Paper #1 - Jamie Cox Sara Howard A Paper that Discusses...

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Jamie Cox Sara Howard 10-20-11 A Paper that Discusses Villains with Accents and American Heroes Part I Word Count: 510 One Man The film The Other Guys (McKay, 2010) begins how you expect any action movie to, a car chase, gunfire and a drug bust. It sets up the characters instantly and you know who is boss, Christopher Danson and P. K. Highsmith are the most bad cats in town and no one is going to mess with them. Then they jump off a building and die. And the spot of super awesome detectives is left open for anyone to take. Enter Allen Gamble (Will Ferrell) and Terry Hoitz (Mark Wahlberg). They are the other guys. In The Other Guys (McKay, 2010), through the use of stereotypes and comedic relief to a high stakes plot, McKay creates a double-protagonist film where the character of Allen and Terry represent two sides of masculinity to create one whole “man”. Allen is the intellectual and more even-tempered while Terry is physically assertive and easily angered. They are opposites, as most main characters are in double- protagonist films but they also fulfill stereotypes. Judith Andre says in her article “Stereotypes: Conceptual and Normative Considerations” (Andre 59) that “the use of ‘stereotype’ as a verb in the sense of fixing something and perpetuating it in an unchanging form can be traced back to the ninetieth century” (Andre 59). Allen is your high school nerd that never grew up, still easily intimidated and persuaded by his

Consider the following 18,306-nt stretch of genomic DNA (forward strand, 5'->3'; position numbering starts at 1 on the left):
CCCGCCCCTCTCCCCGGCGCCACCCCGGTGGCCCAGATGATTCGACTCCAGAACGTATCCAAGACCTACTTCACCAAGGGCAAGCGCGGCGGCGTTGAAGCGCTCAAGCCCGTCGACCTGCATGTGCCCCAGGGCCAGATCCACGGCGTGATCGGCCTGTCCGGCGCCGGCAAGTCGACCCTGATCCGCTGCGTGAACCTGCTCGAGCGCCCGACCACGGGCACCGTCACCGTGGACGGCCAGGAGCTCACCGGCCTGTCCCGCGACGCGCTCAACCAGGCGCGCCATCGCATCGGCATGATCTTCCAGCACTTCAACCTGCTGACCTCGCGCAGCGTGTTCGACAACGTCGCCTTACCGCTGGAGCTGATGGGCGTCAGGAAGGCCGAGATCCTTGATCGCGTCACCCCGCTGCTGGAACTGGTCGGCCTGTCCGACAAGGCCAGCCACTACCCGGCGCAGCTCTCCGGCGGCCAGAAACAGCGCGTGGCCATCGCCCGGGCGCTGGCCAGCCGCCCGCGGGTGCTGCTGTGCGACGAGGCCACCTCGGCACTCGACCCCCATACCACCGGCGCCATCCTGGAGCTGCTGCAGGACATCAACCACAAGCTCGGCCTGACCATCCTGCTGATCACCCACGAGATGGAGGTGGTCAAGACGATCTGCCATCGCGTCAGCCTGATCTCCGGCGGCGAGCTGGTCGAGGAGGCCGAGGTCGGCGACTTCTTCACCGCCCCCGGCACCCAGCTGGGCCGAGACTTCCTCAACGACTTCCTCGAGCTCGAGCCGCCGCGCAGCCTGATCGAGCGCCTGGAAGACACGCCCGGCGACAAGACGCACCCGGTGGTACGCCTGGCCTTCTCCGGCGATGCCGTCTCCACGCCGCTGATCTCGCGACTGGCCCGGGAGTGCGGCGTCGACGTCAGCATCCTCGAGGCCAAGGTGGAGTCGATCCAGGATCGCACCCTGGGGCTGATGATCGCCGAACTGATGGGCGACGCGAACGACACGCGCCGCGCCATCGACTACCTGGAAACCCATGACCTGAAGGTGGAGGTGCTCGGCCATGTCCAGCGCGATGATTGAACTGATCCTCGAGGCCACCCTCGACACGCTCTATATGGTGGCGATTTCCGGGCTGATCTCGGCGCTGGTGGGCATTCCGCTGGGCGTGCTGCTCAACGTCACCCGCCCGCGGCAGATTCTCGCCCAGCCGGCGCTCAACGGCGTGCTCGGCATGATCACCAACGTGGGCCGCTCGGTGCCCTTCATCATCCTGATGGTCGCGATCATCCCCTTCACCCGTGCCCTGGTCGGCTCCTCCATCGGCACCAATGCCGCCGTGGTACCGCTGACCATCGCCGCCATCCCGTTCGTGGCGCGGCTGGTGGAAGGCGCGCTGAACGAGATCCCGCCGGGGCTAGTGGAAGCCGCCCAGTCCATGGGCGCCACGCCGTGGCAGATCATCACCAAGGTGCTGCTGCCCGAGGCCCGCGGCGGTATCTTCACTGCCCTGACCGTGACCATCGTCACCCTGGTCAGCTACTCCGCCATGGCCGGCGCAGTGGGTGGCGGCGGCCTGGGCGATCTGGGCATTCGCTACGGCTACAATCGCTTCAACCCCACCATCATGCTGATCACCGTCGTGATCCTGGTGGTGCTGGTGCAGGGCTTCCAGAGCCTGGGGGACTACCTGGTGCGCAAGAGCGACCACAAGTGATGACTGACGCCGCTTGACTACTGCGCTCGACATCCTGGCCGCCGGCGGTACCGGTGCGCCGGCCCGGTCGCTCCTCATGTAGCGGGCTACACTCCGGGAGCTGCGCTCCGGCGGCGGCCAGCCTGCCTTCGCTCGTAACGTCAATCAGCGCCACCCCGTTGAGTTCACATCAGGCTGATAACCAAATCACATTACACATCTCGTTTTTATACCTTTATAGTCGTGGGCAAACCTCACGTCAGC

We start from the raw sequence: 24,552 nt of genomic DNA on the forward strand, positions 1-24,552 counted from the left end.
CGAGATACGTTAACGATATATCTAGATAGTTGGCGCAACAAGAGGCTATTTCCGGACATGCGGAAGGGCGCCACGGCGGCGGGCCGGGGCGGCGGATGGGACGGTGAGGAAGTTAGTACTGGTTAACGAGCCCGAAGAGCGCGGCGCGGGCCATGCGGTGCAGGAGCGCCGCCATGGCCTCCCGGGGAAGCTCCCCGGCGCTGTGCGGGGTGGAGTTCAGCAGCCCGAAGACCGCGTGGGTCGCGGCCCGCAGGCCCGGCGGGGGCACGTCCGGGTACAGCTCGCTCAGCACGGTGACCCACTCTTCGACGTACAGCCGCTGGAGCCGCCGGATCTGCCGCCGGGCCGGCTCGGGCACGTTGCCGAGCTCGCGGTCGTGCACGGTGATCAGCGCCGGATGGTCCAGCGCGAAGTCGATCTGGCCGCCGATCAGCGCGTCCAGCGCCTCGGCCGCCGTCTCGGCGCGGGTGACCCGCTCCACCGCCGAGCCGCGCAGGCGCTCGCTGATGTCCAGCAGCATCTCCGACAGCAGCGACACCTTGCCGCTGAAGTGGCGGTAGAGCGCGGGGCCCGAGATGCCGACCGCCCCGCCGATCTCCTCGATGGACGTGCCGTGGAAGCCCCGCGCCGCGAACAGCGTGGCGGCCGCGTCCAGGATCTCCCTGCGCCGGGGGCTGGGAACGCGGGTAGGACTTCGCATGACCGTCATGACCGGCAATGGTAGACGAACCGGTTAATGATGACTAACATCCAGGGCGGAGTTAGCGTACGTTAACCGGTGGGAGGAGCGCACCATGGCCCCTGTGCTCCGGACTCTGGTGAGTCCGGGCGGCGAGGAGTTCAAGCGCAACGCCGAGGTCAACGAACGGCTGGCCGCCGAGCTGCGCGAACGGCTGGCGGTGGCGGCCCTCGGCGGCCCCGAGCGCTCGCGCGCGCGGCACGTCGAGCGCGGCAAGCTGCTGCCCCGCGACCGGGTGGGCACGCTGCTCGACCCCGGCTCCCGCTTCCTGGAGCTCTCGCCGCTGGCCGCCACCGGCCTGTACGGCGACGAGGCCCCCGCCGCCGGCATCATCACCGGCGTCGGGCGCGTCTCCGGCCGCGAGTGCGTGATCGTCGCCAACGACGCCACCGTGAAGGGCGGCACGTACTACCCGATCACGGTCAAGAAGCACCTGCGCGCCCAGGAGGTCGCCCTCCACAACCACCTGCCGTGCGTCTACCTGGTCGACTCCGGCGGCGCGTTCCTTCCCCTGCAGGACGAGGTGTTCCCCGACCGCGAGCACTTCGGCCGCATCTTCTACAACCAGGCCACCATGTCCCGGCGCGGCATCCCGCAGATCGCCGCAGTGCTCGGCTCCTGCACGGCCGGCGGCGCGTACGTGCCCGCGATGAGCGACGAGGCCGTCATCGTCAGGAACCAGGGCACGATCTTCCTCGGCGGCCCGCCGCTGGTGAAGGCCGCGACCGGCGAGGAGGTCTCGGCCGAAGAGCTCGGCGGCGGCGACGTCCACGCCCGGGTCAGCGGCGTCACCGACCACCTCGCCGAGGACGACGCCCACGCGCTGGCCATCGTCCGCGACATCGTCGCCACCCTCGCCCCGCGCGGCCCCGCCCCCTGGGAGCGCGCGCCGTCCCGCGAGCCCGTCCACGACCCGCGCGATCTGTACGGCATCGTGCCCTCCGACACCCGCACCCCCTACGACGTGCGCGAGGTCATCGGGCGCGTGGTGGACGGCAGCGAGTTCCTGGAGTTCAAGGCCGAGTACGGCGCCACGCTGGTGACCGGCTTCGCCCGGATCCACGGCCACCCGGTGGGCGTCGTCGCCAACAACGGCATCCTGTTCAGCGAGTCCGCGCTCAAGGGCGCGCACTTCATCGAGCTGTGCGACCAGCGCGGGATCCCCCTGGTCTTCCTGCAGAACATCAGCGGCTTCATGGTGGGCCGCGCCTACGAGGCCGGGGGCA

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2 “classmates”, co-workers. When told that a “desk pop” was something everyone did he believed them and used his pistol inside the building, thus losing the use of his gun. Mark Wahlberg’s character, Terry is the overly masculine angry man and he fits into that stereotype. The film uses comedic elements to take away from the dramatic plot. In a dramatic movie there would be a lot more focus on the plot where a (stereotypical) villain
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